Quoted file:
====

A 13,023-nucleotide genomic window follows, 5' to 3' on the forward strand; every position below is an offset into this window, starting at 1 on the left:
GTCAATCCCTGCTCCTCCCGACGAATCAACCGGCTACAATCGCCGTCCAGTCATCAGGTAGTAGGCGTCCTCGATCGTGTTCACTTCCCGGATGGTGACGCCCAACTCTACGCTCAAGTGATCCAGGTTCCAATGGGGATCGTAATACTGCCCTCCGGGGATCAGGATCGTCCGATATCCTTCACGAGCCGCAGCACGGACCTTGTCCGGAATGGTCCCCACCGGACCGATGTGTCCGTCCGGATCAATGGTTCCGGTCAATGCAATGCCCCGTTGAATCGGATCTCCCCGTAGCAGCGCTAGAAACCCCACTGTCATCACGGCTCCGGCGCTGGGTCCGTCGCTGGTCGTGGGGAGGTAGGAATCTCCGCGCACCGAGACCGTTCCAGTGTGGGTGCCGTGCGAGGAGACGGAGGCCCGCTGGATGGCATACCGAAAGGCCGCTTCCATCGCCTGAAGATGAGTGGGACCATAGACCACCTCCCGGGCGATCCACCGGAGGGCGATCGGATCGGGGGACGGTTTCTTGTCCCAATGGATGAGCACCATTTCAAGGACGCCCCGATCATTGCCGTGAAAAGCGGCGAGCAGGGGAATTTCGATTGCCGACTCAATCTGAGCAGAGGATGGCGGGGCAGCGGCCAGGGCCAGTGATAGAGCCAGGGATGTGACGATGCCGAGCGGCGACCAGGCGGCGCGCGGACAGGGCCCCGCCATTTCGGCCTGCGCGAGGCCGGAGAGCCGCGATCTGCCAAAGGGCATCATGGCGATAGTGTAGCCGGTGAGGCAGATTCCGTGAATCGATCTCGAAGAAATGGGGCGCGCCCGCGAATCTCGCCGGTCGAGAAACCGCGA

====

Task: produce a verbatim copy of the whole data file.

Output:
A 13,023-nucleotide genomic window follows, 5' to 3' on the forward strand; every position below is an offset into this window, starting at 1 on the left:
GTCAATCCCTGCTCCTCCCGACGAATCAACCGGCTACAATCGCCGTCCAGTCATCAGGTAGTAGGCGTCCTCGATCGTGTTCACTTCCCGGATGGTGACGCCCAACTCTACGCTCAAGTGATCCAGGTTCCAATGGGGATCGTAATACTGCCCTCCGGGGATCAGGATCGTCCGATATCCTTCACGAGCCGCAGCACGGACCTTGTCCGGAATGGTCCCCACCGGACCGATGTGTCCGTCCGGATCAATGGTTCCGGTCAATGCAATGCCCCGTTGAATCGGATCTCCCCGTAGCAGCGCTAGAAACCCCACTGTCATCACGGCTCCGGCGCTGGGTCCGTCGCTGGTCGTGGGGAGGTAGGAATCTCCGCGCACCGAGACCGTTCCAGTGTGGGTGCCGTGCGAGGAGACGGAGGCCCGCTGGATGGCATACCGAAAGGCCGCTTCCATCGCCTGAAGATGAGTGGGACCATAGACCACCTCCCGGGCGATCCACCGGAGGGCGATCGGATCGGGGGACGGTTTCTTGTCCCAATGGATGAGCACCATTTCAAGGACGCCCCGATCATTGCCGTGAAAAGCGGCGAGCAGGGGAATTTCGATTGCCGACTCAATCTGAGCAGAGGATGGCGGGGCAGCGGCCAGGGCCAGTGATAGAGCCAGGGATGTGACGATGCCGAGCGGCGACCAGGCGGCGCGCGGACAGGGCCCCGCCATTTCGGCCTGCGCGAGGCCGGAGAGCCGCGATCTGCCAAAGGGCATCATGGCGATAGTGTAGCCGGTGAGGCAGATTCCGTGAATCGATCTCGAAGAAATGGGGCGCGCCCGCGAATCTCGCCGGTCGAGAAACCGCGA